A Prog-Power explosion comes next as Blind Guardian frontman Hansi Kürsch sings over Slaves To The Desert, an especially Dream Theatery keyboard-driven pounder. Smolski outdoes himself with some divine playing (I’m fast running out of superlative adjectives for this man) and Hansi does a great job. Andreas Dirksmeier, Mario Mario LeMole and Jan-Michael Keller of Mind Odyssey provide keyboards, vocals and bass respectively, all doing terrific.

Andi Deris of Helloween takes the microphone for A Perfect Day, definitely a deviation from his main band’s metier. This is another fairly heavy Thrasher, melodic chorus notwithstanding, and you know you’re listening to a great album when perfectly decent songs like this seem poor compared to the others. There’s nothing intrinsically wrong with it, but it does seem more straightforward than the other tracks, and Deris’ gritty vocals don’t always fit in smoothly.

The liquid sound of the ocean heralds another foray into Progdom with Eternally, an epic slow crawl fronted by the velvet tones of Communic’s Oddleif Stensland. It sounds most like one of Nevermore’s larger-than-life ballads, and truthfully is about a minute too long. It does set the scene perfectly for the next song though…

Inner Sanctuary features the one and only Marco Hietala, voice of Nightwish and Tarot, and the song - although not the Thrashy ripper I was hoping for - is excellent, sounding like a Folksier take on recent Tarot. There’s some interesting usage of piano in the chorus, and the song could’ve fitted on Dark Passion Play quite easily. Another winner.

Every Power Metal album needs its grand finale, the big long track at the end, and Into The Light is no exception. In The Picture features the operatic trills of Tarja Turunen, and is seven and a half minutes of aural bliss, moving from a Bluesy guitar intro to a flash of Jazz piano before the main part of the song hits, a catchy, vaguely eighties-sounding Poppish Heavy Metal anthem that you’ll be humming for weeks. It’s always a pleasure to listen to Tarja in whatever guise and, without any disrespect to Annette Olzon whatsoever, it was a real shame that she had to leave Nightwish. The woman’s voice is fantastic, and whatever her solo material will be like in the future she’s guaranteed legendary status for what she has done so far. As this is, it’s a perfect close to the album.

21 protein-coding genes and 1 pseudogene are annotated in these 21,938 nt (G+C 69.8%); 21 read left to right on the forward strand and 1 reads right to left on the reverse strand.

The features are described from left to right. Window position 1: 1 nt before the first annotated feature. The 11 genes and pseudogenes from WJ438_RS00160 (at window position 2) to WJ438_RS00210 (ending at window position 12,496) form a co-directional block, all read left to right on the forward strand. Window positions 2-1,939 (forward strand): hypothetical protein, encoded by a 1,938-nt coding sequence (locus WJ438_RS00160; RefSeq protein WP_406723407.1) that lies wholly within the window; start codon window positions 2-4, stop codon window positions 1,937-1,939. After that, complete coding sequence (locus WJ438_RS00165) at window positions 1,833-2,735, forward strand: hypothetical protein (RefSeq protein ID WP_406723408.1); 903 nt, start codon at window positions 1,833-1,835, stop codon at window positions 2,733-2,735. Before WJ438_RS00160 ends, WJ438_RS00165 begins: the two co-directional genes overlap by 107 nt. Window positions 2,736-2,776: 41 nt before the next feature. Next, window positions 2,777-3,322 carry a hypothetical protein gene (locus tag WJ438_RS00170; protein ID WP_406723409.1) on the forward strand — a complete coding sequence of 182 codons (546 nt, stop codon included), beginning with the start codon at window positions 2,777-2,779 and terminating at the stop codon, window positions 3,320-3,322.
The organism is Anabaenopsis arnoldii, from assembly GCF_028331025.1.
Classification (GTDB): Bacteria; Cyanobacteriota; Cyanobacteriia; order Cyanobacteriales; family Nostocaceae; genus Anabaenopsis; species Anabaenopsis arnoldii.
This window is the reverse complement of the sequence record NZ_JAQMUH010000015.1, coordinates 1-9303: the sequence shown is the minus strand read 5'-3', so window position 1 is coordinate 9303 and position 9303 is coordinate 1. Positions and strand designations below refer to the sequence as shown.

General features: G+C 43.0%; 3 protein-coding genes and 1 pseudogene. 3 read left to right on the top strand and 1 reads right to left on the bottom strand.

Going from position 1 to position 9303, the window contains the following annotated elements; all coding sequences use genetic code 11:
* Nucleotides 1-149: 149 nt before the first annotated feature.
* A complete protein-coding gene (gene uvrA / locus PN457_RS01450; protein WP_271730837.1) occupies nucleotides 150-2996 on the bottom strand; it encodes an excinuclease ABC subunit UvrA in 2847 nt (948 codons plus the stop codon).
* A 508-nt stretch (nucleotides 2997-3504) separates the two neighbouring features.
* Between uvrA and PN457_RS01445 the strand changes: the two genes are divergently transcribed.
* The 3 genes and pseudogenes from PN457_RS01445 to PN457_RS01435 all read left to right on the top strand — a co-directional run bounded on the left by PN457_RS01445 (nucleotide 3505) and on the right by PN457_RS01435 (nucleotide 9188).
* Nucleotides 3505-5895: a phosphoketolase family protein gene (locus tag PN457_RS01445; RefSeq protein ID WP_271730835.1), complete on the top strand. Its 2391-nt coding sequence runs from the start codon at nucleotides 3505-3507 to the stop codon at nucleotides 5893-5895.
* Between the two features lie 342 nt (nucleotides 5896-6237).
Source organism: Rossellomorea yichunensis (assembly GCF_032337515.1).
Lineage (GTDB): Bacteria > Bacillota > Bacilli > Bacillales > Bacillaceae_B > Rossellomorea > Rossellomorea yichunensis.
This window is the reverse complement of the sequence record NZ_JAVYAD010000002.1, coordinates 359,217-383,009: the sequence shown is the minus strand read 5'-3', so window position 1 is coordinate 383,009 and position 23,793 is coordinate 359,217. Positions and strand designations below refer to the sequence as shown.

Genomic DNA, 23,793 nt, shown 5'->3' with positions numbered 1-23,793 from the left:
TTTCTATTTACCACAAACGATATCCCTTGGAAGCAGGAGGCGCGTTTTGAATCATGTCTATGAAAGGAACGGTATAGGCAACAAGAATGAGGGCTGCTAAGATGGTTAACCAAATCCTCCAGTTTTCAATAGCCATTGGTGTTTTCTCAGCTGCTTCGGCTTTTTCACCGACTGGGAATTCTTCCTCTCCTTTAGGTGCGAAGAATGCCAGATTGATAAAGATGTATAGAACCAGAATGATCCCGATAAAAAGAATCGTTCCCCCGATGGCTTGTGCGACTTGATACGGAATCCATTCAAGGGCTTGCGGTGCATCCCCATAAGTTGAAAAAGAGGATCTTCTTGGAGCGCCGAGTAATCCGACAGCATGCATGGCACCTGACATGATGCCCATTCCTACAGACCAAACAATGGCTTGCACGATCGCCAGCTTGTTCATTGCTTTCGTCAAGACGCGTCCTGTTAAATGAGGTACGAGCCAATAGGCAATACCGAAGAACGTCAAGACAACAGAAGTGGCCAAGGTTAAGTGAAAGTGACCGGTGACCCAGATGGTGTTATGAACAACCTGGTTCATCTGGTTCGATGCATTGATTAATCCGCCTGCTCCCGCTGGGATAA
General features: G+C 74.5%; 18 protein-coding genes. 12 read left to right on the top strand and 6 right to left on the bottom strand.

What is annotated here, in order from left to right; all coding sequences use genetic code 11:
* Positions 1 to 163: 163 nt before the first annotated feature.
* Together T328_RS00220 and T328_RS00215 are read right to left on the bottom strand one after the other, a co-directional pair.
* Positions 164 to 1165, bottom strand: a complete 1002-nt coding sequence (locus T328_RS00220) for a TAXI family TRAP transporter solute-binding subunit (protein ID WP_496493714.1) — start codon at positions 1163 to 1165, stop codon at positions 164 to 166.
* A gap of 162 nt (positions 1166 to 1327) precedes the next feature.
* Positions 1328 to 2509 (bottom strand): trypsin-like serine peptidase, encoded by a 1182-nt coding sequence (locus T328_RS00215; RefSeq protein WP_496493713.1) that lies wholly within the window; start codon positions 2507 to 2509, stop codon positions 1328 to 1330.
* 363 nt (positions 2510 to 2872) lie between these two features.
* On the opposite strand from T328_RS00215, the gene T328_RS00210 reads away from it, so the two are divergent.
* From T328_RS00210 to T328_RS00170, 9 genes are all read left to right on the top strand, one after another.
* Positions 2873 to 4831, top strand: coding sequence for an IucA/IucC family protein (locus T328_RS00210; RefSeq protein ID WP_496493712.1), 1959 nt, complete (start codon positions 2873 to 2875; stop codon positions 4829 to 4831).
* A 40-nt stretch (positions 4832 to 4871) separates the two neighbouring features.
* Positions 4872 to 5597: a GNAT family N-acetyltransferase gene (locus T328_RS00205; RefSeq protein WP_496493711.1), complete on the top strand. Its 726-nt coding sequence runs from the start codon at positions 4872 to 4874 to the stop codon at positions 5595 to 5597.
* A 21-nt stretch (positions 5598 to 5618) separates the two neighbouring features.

A bonus CD is included with various rare and current tracks from other bands on the label, including Helloween’s The Madness Of The Crowds, a Japanese bonus track from The Dark Ride, although otherwise the odds of anyone listening to this who hasn’t heard Hammerfall’s Hearts On Fire is pretty low indeed. You have to give it to Nuclear Blast, though, it’s a damn good tune, and I refuse to believe I’m the only one who jumps around the room whenever I hear it. It’s on the main CD that the true gold lays, however, and anyone that calls himself a fan of Power Metal will get a lot from it. Happy birthday, Nuclear Blast, here’s to the next twenty years!

Killing Songs :
Terrified, Death Is Alive, Bloodsuckers, Slaves To The Desert, In The Picture
Goat quoted 84 / 100
Other albums by Nuclear Blast Allstars that we have reviewed:
Nuclear Blast Allstars - Out Of The Dark reviewed by Goat and quoted 72 / 100
4 readers voted
You did not vote yet.
Vote now

There are 16 replies to this review. Last one on Sun Dec 09, 2007 6:45 am
View and Post comments